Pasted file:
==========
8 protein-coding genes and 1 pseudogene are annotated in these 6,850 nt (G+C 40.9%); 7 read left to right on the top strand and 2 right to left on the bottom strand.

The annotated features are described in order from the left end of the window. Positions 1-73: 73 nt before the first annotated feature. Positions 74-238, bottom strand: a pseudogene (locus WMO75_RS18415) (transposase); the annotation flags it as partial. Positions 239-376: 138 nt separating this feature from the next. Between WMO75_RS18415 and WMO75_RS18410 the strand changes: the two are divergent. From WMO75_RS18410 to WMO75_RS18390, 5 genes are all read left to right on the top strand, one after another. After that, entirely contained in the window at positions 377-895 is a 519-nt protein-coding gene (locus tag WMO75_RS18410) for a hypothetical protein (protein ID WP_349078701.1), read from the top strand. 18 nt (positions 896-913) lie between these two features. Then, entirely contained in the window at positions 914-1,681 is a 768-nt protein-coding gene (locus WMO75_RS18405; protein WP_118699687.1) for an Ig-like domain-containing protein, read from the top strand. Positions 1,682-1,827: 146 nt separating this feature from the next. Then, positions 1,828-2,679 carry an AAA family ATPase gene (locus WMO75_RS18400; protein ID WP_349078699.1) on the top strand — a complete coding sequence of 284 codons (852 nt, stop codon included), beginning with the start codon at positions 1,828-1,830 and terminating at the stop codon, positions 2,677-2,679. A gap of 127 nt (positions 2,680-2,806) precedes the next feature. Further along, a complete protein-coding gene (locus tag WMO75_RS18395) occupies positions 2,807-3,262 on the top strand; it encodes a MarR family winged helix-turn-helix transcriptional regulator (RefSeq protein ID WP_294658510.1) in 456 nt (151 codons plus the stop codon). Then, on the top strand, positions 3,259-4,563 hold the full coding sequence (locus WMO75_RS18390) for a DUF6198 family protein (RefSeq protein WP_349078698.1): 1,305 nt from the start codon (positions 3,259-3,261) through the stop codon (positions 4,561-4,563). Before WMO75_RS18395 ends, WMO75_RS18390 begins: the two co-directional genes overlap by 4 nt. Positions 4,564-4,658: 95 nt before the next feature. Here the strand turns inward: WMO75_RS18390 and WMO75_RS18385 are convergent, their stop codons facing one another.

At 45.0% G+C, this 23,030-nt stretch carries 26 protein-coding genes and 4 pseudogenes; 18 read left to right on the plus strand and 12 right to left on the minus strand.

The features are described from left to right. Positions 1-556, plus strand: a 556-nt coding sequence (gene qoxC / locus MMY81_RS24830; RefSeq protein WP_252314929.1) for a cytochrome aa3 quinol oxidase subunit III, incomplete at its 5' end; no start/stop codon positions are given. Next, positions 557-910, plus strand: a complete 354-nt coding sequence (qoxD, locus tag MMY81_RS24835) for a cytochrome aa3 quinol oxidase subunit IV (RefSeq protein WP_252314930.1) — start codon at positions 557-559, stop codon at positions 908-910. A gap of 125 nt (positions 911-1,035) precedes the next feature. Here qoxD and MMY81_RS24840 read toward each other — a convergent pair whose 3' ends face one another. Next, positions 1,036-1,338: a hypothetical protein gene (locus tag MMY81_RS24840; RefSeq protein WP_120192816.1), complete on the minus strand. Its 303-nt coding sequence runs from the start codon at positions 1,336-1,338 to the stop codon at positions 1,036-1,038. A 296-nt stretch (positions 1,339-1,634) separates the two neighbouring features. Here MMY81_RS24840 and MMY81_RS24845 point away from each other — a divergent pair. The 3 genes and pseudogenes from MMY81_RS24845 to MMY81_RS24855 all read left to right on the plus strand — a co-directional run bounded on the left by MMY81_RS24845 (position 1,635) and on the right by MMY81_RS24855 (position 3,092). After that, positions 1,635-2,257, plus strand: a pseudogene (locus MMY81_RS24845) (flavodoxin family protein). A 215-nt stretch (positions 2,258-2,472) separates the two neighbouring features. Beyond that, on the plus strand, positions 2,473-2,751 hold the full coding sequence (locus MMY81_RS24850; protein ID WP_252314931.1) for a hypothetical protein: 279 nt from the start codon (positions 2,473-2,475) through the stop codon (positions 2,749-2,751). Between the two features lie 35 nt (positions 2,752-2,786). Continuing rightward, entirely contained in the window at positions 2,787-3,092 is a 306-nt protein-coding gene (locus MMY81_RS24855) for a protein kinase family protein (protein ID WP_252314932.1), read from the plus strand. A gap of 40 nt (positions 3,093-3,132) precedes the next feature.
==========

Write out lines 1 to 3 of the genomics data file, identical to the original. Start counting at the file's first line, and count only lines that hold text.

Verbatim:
8 protein-coding genes and 1 pseudogene are annotated in these 6,850 nt (G+C 40.9%); 7 read left to right on the top strand and 2 right to left on the bottom strand.

The annotated features are described in order from the left end of the window. Positions 1-73: 73 nt before the first annotated feature. Positions 74-238, bottom strand: a pseudogene (locus WMO75_RS18415) (transposase); the annotation flags it as partial. Positions 239-376: 138 nt separating this feature from the next. Between WMO75_RS18415 and WMO75_RS18410 the strand changes: the two are divergent. From WMO75_RS18410 to WMO75_RS18390, 5 genes are all read left to right on the top strand, one after another. After that, entirely contained in the window at positions 377-895 is a 519-nt protein-coding gene (locus tag WMO75_RS18410) for a hypothetical protein (protein ID WP_349078701.1), read from the top strand. 18 nt (positions 896-913) lie between these two features. Then, entirely contained in the window at positions 914-1,681 is a 768-nt protein-coding gene (locus WMO75_RS18405; protein WP_118699687.1) for an Ig-like domain-containing protein, read from the top strand. Positions 1,682-1,827: 146 nt separating this feature from the next. Then, positions 1,828-2,679 carry an AAA family ATPase gene (locus WMO75_RS18400; protein ID WP_349078699.1) on the top strand — a complete coding sequence of 284 codons (852 nt, stop codon included), beginning with the start codon at positions 1,828-1,830 and terminating at the stop codon, positions 2,677-2,679. A gap of 127 nt (positions 2,680-2,806) precedes the next feature. Further along, a complete protein-coding gene (locus tag WMO75_RS18395) occupies positions 2,807-3,262 on the top strand; it encodes a MarR family winged helix-turn-helix transcriptional regulator (RefSeq protein ID WP_294658510.1) in 456 nt (151 codons plus the stop codon). Then, on the top strand, positions 3,259-4,563 hold the full coding sequence (locus WMO75_RS18390) for a DUF6198 family protein (RefSeq protein WP_349078698.1): 1,305 nt from the start codon (positions 3,259-3,261) through the stop codon (positions 4,561-4,563). Before WMO75_RS18395 ends, WMO75_RS18390 begins: the two co-directional genes overlap by 4 nt. Positions 4,564-4,658: 95 nt before the next feature. Here the strand turns inward: WMO75_RS18390 and WMO75_RS18385 are convergent, their stop codons facing one another.

At 45.0% G+C, this 23,030-nt stretch carries 26 protein-coding genes and 4 pseudogenes; 18 read left to right on the plus strand and 12 right to left on the minus strand.